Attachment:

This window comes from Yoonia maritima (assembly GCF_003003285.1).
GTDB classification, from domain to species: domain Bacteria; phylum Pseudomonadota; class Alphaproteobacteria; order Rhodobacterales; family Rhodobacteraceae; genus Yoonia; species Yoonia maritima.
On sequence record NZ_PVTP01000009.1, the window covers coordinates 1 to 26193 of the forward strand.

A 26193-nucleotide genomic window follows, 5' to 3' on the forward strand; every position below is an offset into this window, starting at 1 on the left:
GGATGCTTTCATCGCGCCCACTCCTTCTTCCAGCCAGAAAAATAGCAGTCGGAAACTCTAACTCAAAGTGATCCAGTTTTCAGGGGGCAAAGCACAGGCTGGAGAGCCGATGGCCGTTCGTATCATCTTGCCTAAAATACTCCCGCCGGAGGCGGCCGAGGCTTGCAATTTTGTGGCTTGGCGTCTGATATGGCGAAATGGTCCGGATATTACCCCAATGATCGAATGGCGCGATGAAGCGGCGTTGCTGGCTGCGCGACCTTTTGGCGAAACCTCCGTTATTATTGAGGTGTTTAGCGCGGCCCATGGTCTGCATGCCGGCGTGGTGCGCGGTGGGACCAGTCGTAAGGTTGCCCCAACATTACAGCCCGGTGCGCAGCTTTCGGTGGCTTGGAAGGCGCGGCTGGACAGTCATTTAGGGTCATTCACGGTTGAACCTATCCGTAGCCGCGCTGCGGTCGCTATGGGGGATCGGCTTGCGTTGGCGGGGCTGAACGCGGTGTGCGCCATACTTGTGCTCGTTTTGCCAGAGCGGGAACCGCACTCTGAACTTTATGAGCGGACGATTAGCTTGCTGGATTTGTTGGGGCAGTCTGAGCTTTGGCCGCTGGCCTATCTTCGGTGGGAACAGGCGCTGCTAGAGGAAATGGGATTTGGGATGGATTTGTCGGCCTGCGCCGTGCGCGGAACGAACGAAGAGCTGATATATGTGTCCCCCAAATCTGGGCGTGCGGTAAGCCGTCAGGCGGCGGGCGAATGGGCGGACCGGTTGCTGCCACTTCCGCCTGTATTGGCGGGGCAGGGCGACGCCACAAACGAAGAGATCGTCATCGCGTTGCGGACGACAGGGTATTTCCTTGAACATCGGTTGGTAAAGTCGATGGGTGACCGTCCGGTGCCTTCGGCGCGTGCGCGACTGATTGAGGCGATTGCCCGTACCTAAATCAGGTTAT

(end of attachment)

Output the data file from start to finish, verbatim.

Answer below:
This window comes from Yoonia maritima (assembly GCF_003003285.1).
GTDB classification, from domain to species: domain Bacteria; phylum Pseudomonadota; class Alphaproteobacteria; order Rhodobacterales; family Rhodobacteraceae; genus Yoonia; species Yoonia maritima.
On sequence record NZ_PVTP01000009.1, the window covers coordinates 1 to 26193 of the forward strand.

A 26193-nucleotide genomic window follows, 5' to 3' on the forward strand; every position below is an offset into this window, starting at 1 on the left:
GGATGCTTTCATCGCGCCCACTCCTTCTTCCAGCCAGAAAAATAGCAGTCGGAAACTCTAACTCAAAGTGATCCAGTTTTCAGGGGGCAAAGCACAGGCTGGAGAGCCGATGGCCGTTCGTATCATCTTGCCTAAAATACTCCCGCCGGAGGCGGCCGAGGCTTGCAATTTTGTGGCTTGGCGTCTGATATGGCGAAATGGTCCGGATATTACCCCAATGATCGAATGGCGCGATGAAGCGGCGTTGCTGGCTGCGCGACCTTTTGGCGAAACCTCCGTTATTATTGAGGTGTTTAGCGCGGCCCATGGTCTGCATGCCGGCGTGGTGCGCGGTGGGACCAGTCGTAAGGTTGCCCCAACATTACAGCCCGGTGCGCAGCTTTCGGTGGCTTGGAAGGCGCGGCTGGACAGTCATTTAGGGTCATTCACGGTTGAACCTATCCGTAGCCGCGCTGCGGTCGCTATGGGGGATCGGCTTGCGTTGGCGGGGCTGAACGCGGTGTGCGCCATACTTGTGCTCGTTTTGCCAGAGCGGGAACCGCACTCTGAACTTTATGAGCGGACGATTAGCTTGCTGGATTTGTTGGGGCAGTCTGAGCTTTGGCCGCTGGCCTATCTTCGGTGGGAACAGGCGCTGCTAGAGGAAATGGGATTTGGGATGGATTTGTCGGCCTGCGCCGTGCGCGGAACGAACGAAGAGCTGATATATGTGTCCCCCAAATCTGGGCGTGCGGTAAGCCGTCAGGCGGCGGGCGAATGGGCGGACCGGTTGCTGCCACTTCCGCCTGTATTGGCGGGGCAGGGCGACGCCACAAACGAAGAGATCGTCATCGCGTTGCGGACGACAGGGTATTTCCTTGAACATCGGTTGGTAAAGTCGATGGGTGACCGTCCGGTGCCTTCGGCGCGTGCGCGACTGATTGAGGCGATTGCCCGTACCTAAATCAGGTTAT